Geographical and Historical information from the year 1824.
"LONGNOR, a parish in the Condover division of the hundred of Condover, a chapel to Condover, in the diocese of Coventry and Lichfield, the deanery of Salop, and archdeaconry of Salop. (A distinct patronage from Condover.) 47 houses, 222 inhabitants. 8 miles south of Shrewsbury.
Longnor Hall is the residence of the venerable Archdeacon Corbett. It is a good brick house, built in 1670, by Sir Richard Corbett, and is situated in a pleasing valley, commanding several fine views, particularly those of Caer Caradoc and the Lawley Hill. The portrait of the founder is in the house.- Here is an admirable portrait of Margaret, widow of James, earl of Salisbury, by Kindler. Her daughter, lady Margaret, by the same painter. A spirited half-length of lady Mildred, youngest daughter of Margaret, countess of Salisbury, and wife to Sir Uvedale Corbett, son of Sir Richard. A pleasing picture of her daughter Elisabeth, by Le Garde. A large picture of St. Peter denying his Lord, finely executed by Gerard Honthurst. An exquisite picture of Christ raising Lazarus, supposed to be one of Julio Romano's. This painting is altogether a fine composition.
Mr. Pennant concluded his third tour by an excursion from Longnor to Caer Caradoc. ' After a ride of three miles,' says he, 'I fell accidentally on the steepest part, and after a laborious clamber up a green and smooth ascent, now and then mixed with small fragments of lava, I reached the summit, impeded a little by the first rampart, in a place, where, from the exceeding steepness, they seemed totally unnecessary. A little higher is a second ditch, with a vast agger of stones, now sodded over. The area is irregular, of rather considerable extent. Upon the more accessible side are three fosses and ramparts. The entrance and approach are very conspicuous, and may be travelled on horseback. The area slopes upwards, and ends in a peak. Notwithstinding this place is styled Caer Caradoc, it certainly. is not that which was attacked by Ostorius, described by Tacitus.'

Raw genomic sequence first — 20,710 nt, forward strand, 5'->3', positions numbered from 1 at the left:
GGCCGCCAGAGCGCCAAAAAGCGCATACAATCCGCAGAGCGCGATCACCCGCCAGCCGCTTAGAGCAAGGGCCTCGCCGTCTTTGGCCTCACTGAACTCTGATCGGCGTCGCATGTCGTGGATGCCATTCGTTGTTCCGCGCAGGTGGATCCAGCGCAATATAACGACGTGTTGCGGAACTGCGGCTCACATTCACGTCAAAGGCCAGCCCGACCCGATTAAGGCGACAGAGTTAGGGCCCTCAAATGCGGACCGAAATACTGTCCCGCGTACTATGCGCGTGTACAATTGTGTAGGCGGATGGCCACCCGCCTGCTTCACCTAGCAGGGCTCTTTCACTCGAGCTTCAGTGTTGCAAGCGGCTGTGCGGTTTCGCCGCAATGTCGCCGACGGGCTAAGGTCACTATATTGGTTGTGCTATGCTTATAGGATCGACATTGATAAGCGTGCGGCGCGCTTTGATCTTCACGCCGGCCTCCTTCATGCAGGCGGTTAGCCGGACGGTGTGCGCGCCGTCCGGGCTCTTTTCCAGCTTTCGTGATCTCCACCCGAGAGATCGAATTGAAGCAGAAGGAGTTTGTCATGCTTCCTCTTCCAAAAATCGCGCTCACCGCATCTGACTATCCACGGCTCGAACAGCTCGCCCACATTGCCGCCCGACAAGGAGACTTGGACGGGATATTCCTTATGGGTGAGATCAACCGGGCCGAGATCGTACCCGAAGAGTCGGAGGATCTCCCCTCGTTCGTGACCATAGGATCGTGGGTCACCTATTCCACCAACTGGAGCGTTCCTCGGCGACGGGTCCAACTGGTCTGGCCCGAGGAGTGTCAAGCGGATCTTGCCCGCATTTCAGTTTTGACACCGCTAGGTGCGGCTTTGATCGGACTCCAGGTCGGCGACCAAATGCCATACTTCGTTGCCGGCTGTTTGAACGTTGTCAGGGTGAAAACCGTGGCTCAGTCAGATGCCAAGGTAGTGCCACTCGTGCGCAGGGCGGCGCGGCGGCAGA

Although the most skilful antiquarians have not been enabled to ascertain with precision the spot on which Caractacus last contended for the liberties of his country and himself, there is little doubt that Caer Caradoc was one of the posts of that heroick prince. Mr. Pennant, in his ascent to this place, mentions his having met with 'lava.' This is a mistake of the learned tourist: there is a stone there like lava, but it is toad stone, deprived of its glands by exposure to the air.
The valley in which Longnor is situated displays great fertility and richness of culture. It is well wooded and watered, and the prospect is enlivened by frequent glimpses of rich pastoral landscape, rendered more delightful by its contrast with the bold and naked hills.
Possessed of a highly cultivated mind, and a generous disposition, the proprietor of the Longnor estate is not only admired for his talents and knowledge, but is beloved for the amiable qualities of his heart. His liberality and piety are known to all, and his charities are extensively munificent, although justly discriminating: but his best eulogium is read in the affectionate regard of his numerous tenantry and the industrious peasantry who are within the circle of his benevolent exertions."